Interaction Is The Key Word In iClass

Interaction is the Key Word in iClass

The project team (from left) Eric Au Yeung, Ken Law, Dr Wilton Fok and Alan Chiang, at the Awards Presentation Ceremony of the Hong Kong ICT Awards 2012, where iClass and its derivatives won 2 silver awards

A teacher asks her students to name the causes of global warming and 10 hands shoot up into the air. Who will be chosen to answer the question?

That situation faces teachers every day. Sometimes teachers face silence after asking a question. Students have knowledge, but the traditional classroom format does not always allow all of them to share it. Now, a new tool developed by students in the Faculty of Engineering offers a way to promote simultaneous participation and interaction across the whole class.

The iClass is a mobile platform in which students input text and multimedia to share immediately with their teacher and fellow classmates. In the example cited above, students would be able to use the technology to submit different answers all at the same time, for all to see, thus extending the classroom discussion quickly and interactively.

"This is more than just a website where students collect information," said Dr Wilton Fok of the Department of Electrical and Electronic Engineering, who mentored the project. "They also contribute information and share knowledge in two-way, real-time interaction that wasn't there before."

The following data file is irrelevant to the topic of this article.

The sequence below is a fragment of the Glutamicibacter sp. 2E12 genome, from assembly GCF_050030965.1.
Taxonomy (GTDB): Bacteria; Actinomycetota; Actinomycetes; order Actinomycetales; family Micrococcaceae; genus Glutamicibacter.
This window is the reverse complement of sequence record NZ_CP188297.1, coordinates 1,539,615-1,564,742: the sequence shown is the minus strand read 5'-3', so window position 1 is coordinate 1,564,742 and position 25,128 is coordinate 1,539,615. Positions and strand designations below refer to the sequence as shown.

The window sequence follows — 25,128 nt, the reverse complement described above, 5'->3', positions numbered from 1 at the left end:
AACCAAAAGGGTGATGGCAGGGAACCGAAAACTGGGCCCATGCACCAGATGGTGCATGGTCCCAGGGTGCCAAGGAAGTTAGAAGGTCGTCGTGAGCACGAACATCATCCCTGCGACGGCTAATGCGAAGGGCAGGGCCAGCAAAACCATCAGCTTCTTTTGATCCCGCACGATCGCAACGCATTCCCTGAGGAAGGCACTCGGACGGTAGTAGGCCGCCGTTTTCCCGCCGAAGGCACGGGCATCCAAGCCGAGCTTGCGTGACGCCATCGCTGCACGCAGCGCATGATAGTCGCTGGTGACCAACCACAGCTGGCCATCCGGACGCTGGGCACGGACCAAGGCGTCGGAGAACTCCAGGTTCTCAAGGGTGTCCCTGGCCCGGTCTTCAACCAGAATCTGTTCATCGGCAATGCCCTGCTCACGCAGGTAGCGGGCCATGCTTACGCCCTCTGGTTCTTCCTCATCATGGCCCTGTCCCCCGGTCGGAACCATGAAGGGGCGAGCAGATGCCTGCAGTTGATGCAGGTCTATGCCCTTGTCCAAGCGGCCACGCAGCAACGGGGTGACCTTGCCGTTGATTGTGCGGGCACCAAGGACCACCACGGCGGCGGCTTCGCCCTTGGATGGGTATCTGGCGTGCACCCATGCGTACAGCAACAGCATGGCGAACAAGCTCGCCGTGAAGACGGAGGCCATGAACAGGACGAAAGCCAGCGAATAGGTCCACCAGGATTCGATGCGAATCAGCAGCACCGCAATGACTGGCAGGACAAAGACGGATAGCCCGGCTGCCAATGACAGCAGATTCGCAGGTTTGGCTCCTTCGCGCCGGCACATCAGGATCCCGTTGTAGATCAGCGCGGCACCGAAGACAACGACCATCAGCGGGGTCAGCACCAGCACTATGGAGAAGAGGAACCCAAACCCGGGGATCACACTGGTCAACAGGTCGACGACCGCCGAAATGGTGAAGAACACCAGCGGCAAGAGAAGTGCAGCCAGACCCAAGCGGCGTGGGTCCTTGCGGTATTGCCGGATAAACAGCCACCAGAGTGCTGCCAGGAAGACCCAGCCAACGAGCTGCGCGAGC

iClass began humbly enough as a final-year undergraduate project of Eric Au-yeung Hoi-hang and his classmates. It was adopted in certain lecture rooms at HKU, but the students and Dr Fok soon realised it had wider potential and they developed it into a mobile platform. A newspaper story on their work attracted attention that enabled them to bring their innovation to schools.

"After that article appeared, book publishers and schools saw that this programme could enhance interactive projects in schools. So we were asked to develop some pilot projects for them to test," said Eric, who graduated in 2011.

The pilot projects enabled them to fine-tune their system. For example, they established a learning management system so teachers could organise teaching materials more easily, limited the number of times students could hit the response button (previously they hit it repeatedly), and introduced a peer-review function for classmates to feedback to each other.

"Our students learned knowledge from teachers. They contributed their knowledge back to us and develop such a useful system for teachers to enhance teaching and learning. It is a good example of exchange of knowledge between teachers and students of our University," said Dr Fok.

Apple subsequently made the refined iClass available at its apps store, where it has been downloaded more than 10,000 times, indicating its wide appeal. The Cyberport Creative Micro Fund has also provided funds to the iClass spin-off, IT Wake Ltd, to further commercialise the system.

iClass has also been extended to Macau and undergone a trial in Shanghai, and a corporate training version has been developed, taking this student-led innovation into the wider community.

The iClass website is at